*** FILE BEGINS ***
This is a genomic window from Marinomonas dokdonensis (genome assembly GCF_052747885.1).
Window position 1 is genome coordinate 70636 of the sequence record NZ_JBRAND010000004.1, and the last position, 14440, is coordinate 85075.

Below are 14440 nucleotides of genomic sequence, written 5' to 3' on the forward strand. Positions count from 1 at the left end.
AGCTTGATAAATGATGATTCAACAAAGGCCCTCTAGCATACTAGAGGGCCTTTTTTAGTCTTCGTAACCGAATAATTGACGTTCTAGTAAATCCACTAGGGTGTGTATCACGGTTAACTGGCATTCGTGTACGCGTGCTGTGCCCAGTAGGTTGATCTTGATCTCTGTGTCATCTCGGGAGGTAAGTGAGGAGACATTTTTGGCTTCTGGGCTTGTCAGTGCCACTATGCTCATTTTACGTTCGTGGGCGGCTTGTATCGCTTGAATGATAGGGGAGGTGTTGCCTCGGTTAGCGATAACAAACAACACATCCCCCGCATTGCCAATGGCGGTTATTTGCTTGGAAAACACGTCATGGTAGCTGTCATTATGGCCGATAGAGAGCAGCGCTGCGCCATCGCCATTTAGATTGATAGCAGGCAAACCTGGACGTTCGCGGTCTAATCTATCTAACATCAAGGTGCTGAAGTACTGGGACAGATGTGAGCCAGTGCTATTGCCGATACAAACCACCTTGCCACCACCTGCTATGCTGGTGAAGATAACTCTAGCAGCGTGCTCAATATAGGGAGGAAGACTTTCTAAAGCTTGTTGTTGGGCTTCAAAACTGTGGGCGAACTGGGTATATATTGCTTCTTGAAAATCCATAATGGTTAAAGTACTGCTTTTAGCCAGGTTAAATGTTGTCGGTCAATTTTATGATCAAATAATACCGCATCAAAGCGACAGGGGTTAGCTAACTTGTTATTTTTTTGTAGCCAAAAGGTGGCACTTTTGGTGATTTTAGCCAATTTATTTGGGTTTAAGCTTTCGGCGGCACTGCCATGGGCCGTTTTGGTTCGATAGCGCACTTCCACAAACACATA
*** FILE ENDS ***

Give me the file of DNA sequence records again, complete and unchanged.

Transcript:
This is a genomic window from Marinomonas dokdonensis (genome assembly GCF_052747885.1).
Window position 1 is genome coordinate 70636 of the sequence record NZ_JBRAND010000004.1, and the last position, 14440, is coordinate 85075.

Below are 14440 nucleotides of genomic sequence, written 5' to 3' on the forward strand. Positions count from 1 at the left end.
AGCTTGATAAATGATGATTCAACAAAGGCCCTCTAGCATACTAGAGGGCCTTTTTTAGTCTTCGTAACCGAATAATTGACGTTCTAGTAAATCCACTAGGGTGTGTATCACGGTTAACTGGCATTCGTGTACGCGTGCTGTGCCCAGTAGGTTGATCTTGATCTCTGTGTCATCTCGGGAGGTAAGTGAGGAGACATTTTTGGCTTCTGGGCTTGTCAGTGCCACTATGCTCATTTTACGTTCGTGGGCGGCTTGTATCGCTTGAATGATAGGGGAGGTGTTGCCTCGGTTAGCGATAACAAACAACACATCCCCCGCATTGCCAATGGCGGTTATTTGCTTGGAAAACACGTCATGGTAGCTGTCATTATGGCCGATAGAGAGCAGCGCTGCGCCATCGCCATTTAGATTGATAGCAGGCAAACCTGGACGTTCGCGGTCTAATCTATCTAACATCAAGGTGCTGAAGTACTGGGACAGATGTGAGCCAGTGCTATTGCCGATACAAACCACCTTGCCACCACCTGCTATGCTGGTGAAGATAACTCTAGCAGCGTGCTCAATATAGGGAGGAAGACTTTCTAAAGCTTGTTGTTGGGCTTCAAAACTGTGGGCGAACTGGGTATATATTGCTTCTTGAAAATCCATAATGGTTAAAGTACTGCTTTTAGCCAGGTTAAATGTTGTCGGTCAATTTTATGATCAAATAATACCGCATCAAAGCGACAGGGGTTAGCTAACTTGTTATTTTTTTGTAGCCAAAAGGTGGCACTTTTGGTGATTTTAGCCAATTTATTTGGGTTTAAGCTTTCGGCGGCACTGCCATGGGCCGTTTTGGTTCGATAGCGCACTTCCACAAACACATA